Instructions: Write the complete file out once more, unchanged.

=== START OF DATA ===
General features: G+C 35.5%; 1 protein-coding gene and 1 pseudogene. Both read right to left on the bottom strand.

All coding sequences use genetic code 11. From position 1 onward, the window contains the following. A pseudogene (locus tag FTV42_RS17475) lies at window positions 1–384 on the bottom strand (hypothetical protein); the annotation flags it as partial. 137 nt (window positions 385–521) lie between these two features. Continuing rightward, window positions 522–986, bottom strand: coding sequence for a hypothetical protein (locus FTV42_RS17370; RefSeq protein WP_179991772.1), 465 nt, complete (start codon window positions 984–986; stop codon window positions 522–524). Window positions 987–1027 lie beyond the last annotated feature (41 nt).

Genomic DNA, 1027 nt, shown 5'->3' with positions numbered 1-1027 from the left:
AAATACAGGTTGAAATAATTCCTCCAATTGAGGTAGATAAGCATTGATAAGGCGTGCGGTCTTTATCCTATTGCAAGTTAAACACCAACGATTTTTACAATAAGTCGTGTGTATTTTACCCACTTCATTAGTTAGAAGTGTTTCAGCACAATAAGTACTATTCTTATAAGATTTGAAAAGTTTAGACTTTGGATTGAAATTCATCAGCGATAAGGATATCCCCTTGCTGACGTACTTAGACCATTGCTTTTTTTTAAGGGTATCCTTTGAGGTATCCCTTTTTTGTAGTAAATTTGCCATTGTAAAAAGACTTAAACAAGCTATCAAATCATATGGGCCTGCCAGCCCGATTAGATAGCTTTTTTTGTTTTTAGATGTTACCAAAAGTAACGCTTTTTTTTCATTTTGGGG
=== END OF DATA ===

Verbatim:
General features: G+C 35.5%; 1 protein-coding gene and 1 pseudogene. Both read right to left on the bottom strand.

All coding sequences use genetic code 11. From position 1 onward, the window contains the following. A pseudogene (locus tag FTV42_RS17475) lies at window positions 1–384 on the bottom strand (hypothetical protein); the annotation flags it as partial. 137 nt (window positions 385–521) lie between these two features. Continuing rightward, window positions 522–986, bottom strand: coding sequence for a hypothetical protein (locus FTV42_RS17370; RefSeq protein WP_179991772.1), 465 nt, complete (start codon window positions 984–986; stop codon window positions 522–524). Window positions 987–1027 lie beyond the last annotated feature (41 nt).

Genomic DNA, 1027 nt, shown 5'->3' with positions numbered 1-1027 from the left:
AAATACAGGTTGAAATAATTCCTCCAATTGAGGTAGATAAGCATTGATAAGGCGTGCGGTCTTTATCCTATTGCAAGTTAAACACCAACGATTTTTACAATAAGTCGTGTGTATTTTACCCACTTCATTAGTTAGAAGTGTTTCAGCACAATAAGTACTATTCTTATAAGATTTGAAAAGTTTAGACTTTGGATTGAAATTCATCAGCGATAAGGATATCCCCTTGCTGACGTACTTAGACCATTGCTTTTTTTTAAGGGTATCCTTTGAGGTATCCCTTTTTTGTAGTAAATTTGCCATTGTAAAAAGACTTAAACAAGCTATCAAATCATATGGGCCTGCCAGCCCGATTAGATAGCTTTTTTTGTTTTTAGATGTTACCAAAAGTAACGCTTTTTTTTCATTTTGGGG